Gender Roles: What Part Do You Play?
Over the last few decades, our ideas about traditional gender roles and the role women should play in relationships has evolved. Today, female breadwinners are becoming a part of the norm, and women attend and graduate from college more than men. Despite these accomplishments, a new study from Refinery29 shows that 70 percent of millennial women feel their individual rights and liberties are being threatened right now; yet, only half of millennial women identify as feminists. While we know the evolution of women's rights is a a direct result of the civil rights and feminist movement, the role women see themselves playing in relationships is still constantly changing.
A couple weeks ago, I was at a going away happy hour with a group of friends and we started started talking about relationships and gender roles. The group consisted of both men and women and the question, "Why do black women give men such a hard time when they don't have to?" was posed.
As we got deeper into the discussion, there was a recurring theme among the group: Black women are used to doing for themselves.
Beginning at birth, black women are taught to be self sufficient and independent. We're also taught to carry relationships, families and entire communities on our backs. In my experience, when black women are in relationships, we have to make adjustments to compromise and be vulnerable with our partners. By being taught to be completely independent , typically in relationships, we want to be seen as a decision maker without the added pressures to have to play a specific, traditionally female role in the relationship.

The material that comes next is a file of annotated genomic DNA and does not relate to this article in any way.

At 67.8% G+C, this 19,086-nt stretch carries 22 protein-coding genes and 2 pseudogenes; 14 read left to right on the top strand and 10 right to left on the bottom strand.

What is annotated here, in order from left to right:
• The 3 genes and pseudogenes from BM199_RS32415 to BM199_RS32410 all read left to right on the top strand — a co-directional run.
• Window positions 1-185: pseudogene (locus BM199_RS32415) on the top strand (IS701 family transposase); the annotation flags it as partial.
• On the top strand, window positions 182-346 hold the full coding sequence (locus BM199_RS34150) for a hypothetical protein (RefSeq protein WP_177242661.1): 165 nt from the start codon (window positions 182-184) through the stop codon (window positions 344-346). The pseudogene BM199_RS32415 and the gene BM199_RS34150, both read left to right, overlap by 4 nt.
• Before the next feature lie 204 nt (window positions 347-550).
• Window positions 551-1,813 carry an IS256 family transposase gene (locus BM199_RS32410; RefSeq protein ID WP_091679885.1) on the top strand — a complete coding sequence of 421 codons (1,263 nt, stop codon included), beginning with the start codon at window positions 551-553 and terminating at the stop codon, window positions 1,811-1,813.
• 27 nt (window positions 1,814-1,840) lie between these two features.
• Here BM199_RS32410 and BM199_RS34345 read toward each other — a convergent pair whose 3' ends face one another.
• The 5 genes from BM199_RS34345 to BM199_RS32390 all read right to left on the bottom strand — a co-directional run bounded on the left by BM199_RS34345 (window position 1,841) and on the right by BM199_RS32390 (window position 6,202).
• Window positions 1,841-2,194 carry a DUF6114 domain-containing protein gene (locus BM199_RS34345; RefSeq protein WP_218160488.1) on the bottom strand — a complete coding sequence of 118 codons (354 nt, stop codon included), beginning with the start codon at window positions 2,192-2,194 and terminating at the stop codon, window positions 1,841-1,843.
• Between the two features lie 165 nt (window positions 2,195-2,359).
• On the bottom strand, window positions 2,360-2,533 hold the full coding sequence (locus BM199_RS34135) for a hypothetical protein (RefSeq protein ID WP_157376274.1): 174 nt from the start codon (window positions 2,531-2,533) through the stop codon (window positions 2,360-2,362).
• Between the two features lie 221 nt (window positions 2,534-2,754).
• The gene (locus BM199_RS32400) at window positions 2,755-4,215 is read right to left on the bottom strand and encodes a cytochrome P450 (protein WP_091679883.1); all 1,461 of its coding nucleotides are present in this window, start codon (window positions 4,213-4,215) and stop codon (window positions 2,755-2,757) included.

As our discussion began to wind down, we came to the conclusion that there is no right or wrong answer. It can be difficult at times because a lot of us were taught traditional, relationship values. Men are supposed to lead the the household and women are in a supportive role, taking care of the home. We know that relationships work best when people figure out what role they will play in the partnership. Black women want to make rules with their partners about what role each should play by recognizing the strengths and weaknesses of one another and create a healthy and balanced partnership. As a single woman, there are certain things that I hate doing but I have no choice in doing. I'd love to have someone deal with car maintenance, taking out the trash, or fixing things around the house, but, the ability to do or not do, should be decisions that partners make together.
Gender roles aside, your significant other should be your source of peace. We are fortunate enough to live in a country where women can make decisions about what role they want to play in their relationship. Playing to one another's strengths will yield better results in your partnership.